Day 10 – Miscellaneous tips and tricks

On the final day of our tutorial series, we want to take the opportunity to present you with various small tips and tricks and that can help you get the most out of our software. There are many features in our different components that we haven’t told you about yet. In fact, during the writing of this tutorial series, more options became available as part of our regular development cycle.

PMA.transfer – new stand-alone version available

PMA.transfer is a great program to transfer slides between your local environment and PMA.core (both download and upload). But we received several reports from people saying that the greatest struggle was to get the required Java Runtime Environment (JRE) up and running.

We address this problem by now offering a downloadable version of PMA.transfer that already has everything you want in it, including the JRE. Download the zip-file, extract to a directory from your choice, point and click to the PMA.transfer.exe file, and you’re in business.

New in PMA.transfer is also that we’ve abandoned our PDF manual and replaced them by a wiki. You can get access to it through the Help menu, after which your favorite webbrowser takes you there.

We find the wiki format more enjoyable and user-friendly than the rigid PDF documents. Our QA department has given this new format a thumbs up as well, and we’re now in the process of converting all of our manuals into wikis.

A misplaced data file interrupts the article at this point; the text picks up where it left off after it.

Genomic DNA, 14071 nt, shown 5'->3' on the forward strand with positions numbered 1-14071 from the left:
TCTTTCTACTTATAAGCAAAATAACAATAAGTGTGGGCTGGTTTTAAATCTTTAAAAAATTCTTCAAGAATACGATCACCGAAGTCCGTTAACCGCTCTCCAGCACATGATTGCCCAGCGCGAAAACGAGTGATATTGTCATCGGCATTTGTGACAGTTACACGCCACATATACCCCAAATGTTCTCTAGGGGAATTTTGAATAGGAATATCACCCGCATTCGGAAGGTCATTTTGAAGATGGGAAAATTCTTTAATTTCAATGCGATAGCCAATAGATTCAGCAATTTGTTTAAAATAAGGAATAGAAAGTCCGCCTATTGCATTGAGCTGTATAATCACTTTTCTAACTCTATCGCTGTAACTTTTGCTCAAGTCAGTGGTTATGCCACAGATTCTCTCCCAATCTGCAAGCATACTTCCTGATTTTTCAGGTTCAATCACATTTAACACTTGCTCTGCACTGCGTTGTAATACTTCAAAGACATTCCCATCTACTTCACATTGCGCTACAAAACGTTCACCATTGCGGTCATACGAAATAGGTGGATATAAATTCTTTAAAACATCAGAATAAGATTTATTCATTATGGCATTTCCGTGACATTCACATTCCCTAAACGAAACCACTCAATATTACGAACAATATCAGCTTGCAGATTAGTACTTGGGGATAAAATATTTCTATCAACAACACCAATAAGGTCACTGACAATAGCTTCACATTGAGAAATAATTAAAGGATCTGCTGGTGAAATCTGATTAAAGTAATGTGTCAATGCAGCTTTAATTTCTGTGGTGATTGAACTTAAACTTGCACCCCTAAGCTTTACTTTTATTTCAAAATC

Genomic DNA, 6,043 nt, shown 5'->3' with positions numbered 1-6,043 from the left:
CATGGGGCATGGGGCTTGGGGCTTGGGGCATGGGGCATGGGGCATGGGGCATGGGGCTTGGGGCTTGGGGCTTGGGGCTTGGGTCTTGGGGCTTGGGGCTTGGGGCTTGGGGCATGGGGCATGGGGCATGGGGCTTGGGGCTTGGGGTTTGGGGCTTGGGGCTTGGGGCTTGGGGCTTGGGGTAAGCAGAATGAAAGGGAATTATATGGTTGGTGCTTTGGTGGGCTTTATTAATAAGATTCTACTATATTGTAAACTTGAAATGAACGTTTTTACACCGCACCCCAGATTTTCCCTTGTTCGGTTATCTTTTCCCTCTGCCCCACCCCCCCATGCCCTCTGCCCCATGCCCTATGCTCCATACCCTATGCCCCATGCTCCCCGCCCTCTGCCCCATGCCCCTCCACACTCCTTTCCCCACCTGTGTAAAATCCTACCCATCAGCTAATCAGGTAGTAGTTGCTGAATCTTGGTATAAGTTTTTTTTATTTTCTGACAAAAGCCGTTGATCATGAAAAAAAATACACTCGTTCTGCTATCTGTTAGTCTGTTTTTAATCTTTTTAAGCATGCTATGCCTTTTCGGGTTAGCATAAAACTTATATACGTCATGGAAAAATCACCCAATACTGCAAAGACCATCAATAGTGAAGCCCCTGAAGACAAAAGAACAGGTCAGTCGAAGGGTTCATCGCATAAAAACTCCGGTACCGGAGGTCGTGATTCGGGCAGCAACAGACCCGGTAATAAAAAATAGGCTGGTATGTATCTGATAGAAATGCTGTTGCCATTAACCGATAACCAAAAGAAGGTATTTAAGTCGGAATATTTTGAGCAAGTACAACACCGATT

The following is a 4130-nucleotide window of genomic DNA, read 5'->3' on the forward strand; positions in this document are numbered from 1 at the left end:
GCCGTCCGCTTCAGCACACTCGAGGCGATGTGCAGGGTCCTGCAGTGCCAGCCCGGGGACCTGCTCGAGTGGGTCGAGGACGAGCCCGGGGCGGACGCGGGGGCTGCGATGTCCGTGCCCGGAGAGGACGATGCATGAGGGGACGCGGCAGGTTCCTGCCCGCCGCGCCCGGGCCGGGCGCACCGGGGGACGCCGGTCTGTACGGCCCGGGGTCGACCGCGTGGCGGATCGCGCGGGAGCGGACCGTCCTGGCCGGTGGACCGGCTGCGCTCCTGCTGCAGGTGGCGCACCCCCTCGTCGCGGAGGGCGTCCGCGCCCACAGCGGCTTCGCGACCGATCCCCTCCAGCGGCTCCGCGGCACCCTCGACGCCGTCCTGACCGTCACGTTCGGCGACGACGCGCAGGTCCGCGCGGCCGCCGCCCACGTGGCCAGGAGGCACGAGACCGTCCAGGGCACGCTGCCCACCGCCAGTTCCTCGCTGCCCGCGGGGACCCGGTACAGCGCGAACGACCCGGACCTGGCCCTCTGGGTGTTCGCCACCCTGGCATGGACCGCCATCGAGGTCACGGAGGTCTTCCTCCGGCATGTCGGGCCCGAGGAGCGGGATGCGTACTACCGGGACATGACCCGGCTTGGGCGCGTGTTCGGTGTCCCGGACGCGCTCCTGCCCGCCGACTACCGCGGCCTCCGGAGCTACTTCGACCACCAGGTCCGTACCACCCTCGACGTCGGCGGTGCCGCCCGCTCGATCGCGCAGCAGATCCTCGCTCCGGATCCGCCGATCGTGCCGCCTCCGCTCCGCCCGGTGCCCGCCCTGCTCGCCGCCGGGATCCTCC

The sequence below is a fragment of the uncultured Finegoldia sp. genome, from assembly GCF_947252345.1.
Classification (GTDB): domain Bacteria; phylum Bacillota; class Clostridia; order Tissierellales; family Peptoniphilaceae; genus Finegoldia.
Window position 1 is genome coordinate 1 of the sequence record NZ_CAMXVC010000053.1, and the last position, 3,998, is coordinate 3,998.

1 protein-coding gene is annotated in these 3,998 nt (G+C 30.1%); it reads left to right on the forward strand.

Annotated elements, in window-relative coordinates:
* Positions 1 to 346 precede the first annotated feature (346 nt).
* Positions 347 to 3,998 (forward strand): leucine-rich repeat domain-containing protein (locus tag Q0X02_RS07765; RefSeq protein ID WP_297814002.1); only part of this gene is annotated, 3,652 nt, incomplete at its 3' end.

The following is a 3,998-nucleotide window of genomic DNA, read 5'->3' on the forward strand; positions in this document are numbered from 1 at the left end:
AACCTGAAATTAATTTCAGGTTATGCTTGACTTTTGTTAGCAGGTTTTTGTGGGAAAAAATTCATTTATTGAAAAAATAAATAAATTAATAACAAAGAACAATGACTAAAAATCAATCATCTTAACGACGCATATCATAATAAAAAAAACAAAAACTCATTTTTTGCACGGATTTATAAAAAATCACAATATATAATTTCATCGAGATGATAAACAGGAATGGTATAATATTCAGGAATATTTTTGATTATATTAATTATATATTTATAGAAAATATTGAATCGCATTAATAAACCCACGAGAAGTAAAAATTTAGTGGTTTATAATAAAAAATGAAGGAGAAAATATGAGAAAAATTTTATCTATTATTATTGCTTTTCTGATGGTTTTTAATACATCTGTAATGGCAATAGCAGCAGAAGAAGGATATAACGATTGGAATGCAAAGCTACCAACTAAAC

The latest version of PMA.transfer as of writing is version 2.1.1 and can be downloaded from http://host.pathomation.com/pma.transfer

PMA.studio tips and tricks

If PMA.studio was not part of your sandbox installation, contact us so we can add it.

Search

As you get build your slide collections and your directory folders becomes more complex, you find yourself in a search function. PMA.studio has you covered!

The search panel let’s you select which PMA.core server(s) to search, as well as specify an initial subfolder. The latter is particularly handy if you have millions of slides spread over hundreds of projects, each represented by their own directory (and subdirectory structure).

You can have multiple queries run at once. Queries can finish one before the other, and you can even retrieve previously run queries.

Results can be exported to CSV, or be sent to the tray: a particularly useful concept in PMA.studio that let’s you manipulate arbitrary groups of slides.

Using the virtual tray to manage arbitrary slide collections

We introduced you to grids in our earlier tutorial on PMA.view (all features from PMA.view are also available in PMA.studio). Grids have limitations though. When you run a search that returns fifty of so results, it’s impractical to display all of those as a single grid.

What happens when you send a person down to the slide archive to retrieve some slides for you? The person probably comes back with a tray of slides for you to further select from and examine.

To faithfully replicate this process, we implemented a virtual tray functionality in PMA.studio. You can toggle the tray’s visibility via the configure tab on the ribbon.

The screen below shows several concepts at the same time: we run two searches, our tray contains a couple of slides already, and we’re adding a select number of slides to the tray from the most search query.